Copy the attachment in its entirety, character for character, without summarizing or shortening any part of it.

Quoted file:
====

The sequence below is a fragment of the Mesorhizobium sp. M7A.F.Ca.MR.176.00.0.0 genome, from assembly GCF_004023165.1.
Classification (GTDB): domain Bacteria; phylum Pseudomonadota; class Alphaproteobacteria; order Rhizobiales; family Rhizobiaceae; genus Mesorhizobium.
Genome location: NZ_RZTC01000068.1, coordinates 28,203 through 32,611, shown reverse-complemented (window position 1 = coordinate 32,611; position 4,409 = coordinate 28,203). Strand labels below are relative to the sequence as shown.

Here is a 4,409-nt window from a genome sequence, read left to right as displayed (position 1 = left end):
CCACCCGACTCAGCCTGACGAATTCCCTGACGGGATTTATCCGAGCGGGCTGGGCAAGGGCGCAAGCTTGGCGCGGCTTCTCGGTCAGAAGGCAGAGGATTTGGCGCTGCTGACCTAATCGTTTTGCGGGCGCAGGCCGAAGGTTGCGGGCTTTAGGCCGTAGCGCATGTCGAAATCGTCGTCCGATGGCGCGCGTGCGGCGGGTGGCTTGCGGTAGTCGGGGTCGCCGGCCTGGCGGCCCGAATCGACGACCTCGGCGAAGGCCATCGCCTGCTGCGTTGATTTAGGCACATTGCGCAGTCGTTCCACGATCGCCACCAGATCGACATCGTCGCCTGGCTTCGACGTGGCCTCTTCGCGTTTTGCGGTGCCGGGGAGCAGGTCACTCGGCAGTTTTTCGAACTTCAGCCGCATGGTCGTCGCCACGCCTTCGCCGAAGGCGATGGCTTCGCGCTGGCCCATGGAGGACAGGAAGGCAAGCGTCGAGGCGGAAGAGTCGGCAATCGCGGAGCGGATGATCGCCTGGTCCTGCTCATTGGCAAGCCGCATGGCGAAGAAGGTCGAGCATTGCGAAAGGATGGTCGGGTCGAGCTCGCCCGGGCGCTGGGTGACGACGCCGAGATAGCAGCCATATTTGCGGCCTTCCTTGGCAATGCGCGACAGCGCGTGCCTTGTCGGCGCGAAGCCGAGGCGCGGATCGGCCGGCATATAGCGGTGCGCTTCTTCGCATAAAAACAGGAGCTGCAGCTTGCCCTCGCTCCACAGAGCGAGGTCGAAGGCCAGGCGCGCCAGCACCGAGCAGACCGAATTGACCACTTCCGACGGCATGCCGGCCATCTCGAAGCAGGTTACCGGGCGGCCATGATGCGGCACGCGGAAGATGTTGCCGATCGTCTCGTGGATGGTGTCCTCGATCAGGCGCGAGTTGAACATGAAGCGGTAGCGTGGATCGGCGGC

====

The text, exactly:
The sequence below is a fragment of the Mesorhizobium sp. M7A.F.Ca.MR.176.00.0.0 genome, from assembly GCF_004023165.1.
Classification (GTDB): domain Bacteria; phylum Pseudomonadota; class Alphaproteobacteria; order Rhizobiales; family Rhizobiaceae; genus Mesorhizobium.
Genome location: NZ_RZTC01000068.1, coordinates 28,203 through 32,611, shown reverse-complemented (window position 1 = coordinate 32,611; position 4,409 = coordinate 28,203). Strand labels below are relative to the sequence as shown.

Here is a 4,409-nt window from a genome sequence, read left to right as displayed (position 1 = left end):
CCACCCGACTCAGCCTGACGAATTCCCTGACGGGATTTATCCGAGCGGGCTGGGCAAGGGCGCAAGCTTGGCGCGGCTTCTCGGTCAGAAGGCAGAGGATTTGGCGCTGCTGACCTAATCGTTTTGCGGGCGCAGGCCGAAGGTTGCGGGCTTTAGGCCGTAGCGCATGTCGAAATCGTCGTCCGATGGCGCGCGTGCGGCGGGTGGCTTGCGGTAGTCGGGGTCGCCGGCCTGGCGGCCCGAATCGACGACCTCGGCGAAGGCCATCGCCTGCTGCGTTGATTTAGGCACATTGCGCAGTCGTTCCACGATCGCCACCAGATCGACATCGTCGCCTGGCTTCGACGTGGCCTCTTCGCGTTTTGCGGTGCCGGGGAGCAGGTCACTCGGCAGTTTTTCGAACTTCAGCCGCATGGTCGTCGCCACGCCTTCGCCGAAGGCGATGGCTTCGCGCTGGCCCATGGAGGACAGGAAGGCAAGCGTCGAGGCGGAAGAGTCGGCAATCGCGGAGCGGATGATCGCCTGGTCCTGCTCATTGGCAAGCCGCATGGCGAAGAAGGTCGAGCATTGCGAAAGGATGGTCGGGTCGAGCTCGCCCGGGCGCTGGGTGACGACGCCGAGATAGCAGCCATATTTGCGGCCTTCCTTGGCAATGCGCGACAGCGCGTGCCTTGTCGGCGCGAAGCCGAGGCGCGGATCGGCCGGCATATAGCGGTGCGCTTCTTCGCATAAAAACAGGAGCTGCAGCTTGCCCTCGCTCCACAGAGCGAGGTCGAAGGCCAGGCGCGCCAGCACCGAGCAGACCGAATTGACCACTTCCGACGGCATGCCGGCCATCTCGAAGCAGGTTACCGGGCGGCCATGATGCGGCACGCGGAAGATGTTGCCGATCGTCTCGTGGATGGTGTCCTCGATCAGGCGCGAGTTGAACATGAAGCGGTAGCGTGGATCGGCGGC